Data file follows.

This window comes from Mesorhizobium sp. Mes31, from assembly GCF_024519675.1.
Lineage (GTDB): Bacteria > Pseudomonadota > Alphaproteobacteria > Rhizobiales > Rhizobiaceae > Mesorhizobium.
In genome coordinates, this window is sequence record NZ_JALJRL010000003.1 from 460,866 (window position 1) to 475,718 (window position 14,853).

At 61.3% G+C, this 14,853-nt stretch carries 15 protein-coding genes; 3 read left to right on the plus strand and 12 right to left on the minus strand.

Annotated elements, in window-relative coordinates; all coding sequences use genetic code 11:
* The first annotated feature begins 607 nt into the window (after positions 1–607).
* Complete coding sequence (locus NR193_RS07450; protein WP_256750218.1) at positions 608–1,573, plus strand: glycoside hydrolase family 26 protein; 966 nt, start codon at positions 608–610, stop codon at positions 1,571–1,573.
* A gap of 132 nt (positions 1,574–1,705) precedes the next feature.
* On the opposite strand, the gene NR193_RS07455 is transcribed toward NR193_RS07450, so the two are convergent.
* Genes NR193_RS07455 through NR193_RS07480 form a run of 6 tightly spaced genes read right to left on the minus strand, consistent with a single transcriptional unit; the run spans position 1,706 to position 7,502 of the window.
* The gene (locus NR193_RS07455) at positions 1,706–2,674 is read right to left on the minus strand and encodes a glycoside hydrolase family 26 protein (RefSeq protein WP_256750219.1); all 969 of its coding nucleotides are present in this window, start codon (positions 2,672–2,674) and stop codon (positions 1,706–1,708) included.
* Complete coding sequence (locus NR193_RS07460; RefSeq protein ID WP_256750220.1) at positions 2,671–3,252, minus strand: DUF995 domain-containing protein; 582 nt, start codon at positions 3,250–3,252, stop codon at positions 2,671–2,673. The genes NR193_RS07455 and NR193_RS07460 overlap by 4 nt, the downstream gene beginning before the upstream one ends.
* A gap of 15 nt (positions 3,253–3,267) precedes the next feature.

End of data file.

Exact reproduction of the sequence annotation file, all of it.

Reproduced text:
This window comes from Mesorhizobium sp. Mes31, from assembly GCF_024519675.1.
Lineage (GTDB): Bacteria > Pseudomonadota > Alphaproteobacteria > Rhizobiales > Rhizobiaceae > Mesorhizobium.
In genome coordinates, this window is sequence record NZ_JALJRL010000003.1 from 460,866 (window position 1) to 475,718 (window position 14,853).

At 61.3% G+C, this 14,853-nt stretch carries 15 protein-coding genes; 3 read left to right on the plus strand and 12 right to left on the minus strand.

Annotated elements, in window-relative coordinates; all coding sequences use genetic code 11:
* The first annotated feature begins 607 nt into the window (after positions 1–607).
* Complete coding sequence (locus NR193_RS07450; protein WP_256750218.1) at positions 608–1,573, plus strand: glycoside hydrolase family 26 protein; 966 nt, start codon at positions 608–610, stop codon at positions 1,571–1,573.
* A gap of 132 nt (positions 1,574–1,705) precedes the next feature.
* On the opposite strand, the gene NR193_RS07455 is transcribed toward NR193_RS07450, so the two are convergent.
* Genes NR193_RS07455 through NR193_RS07480 form a run of 6 tightly spaced genes read right to left on the minus strand, consistent with a single transcriptional unit; the run spans position 1,706 to position 7,502 of the window.
* The gene (locus NR193_RS07455) at positions 1,706–2,674 is read right to left on the minus strand and encodes a glycoside hydrolase family 26 protein (RefSeq protein WP_256750219.1); all 969 of its coding nucleotides are present in this window, start codon (positions 2,672–2,674) and stop codon (positions 1,706–1,708) included.
* Complete coding sequence (locus NR193_RS07460; RefSeq protein ID WP_256750220.1) at positions 2,671–3,252, minus strand: DUF995 domain-containing protein; 582 nt, start codon at positions 3,250–3,252, stop codon at positions 2,671–2,673. The genes NR193_RS07455 and NR193_RS07460 overlap by 4 nt, the downstream gene beginning before the upstream one ends.
* A gap of 15 nt (positions 3,253–3,267) precedes the next feature.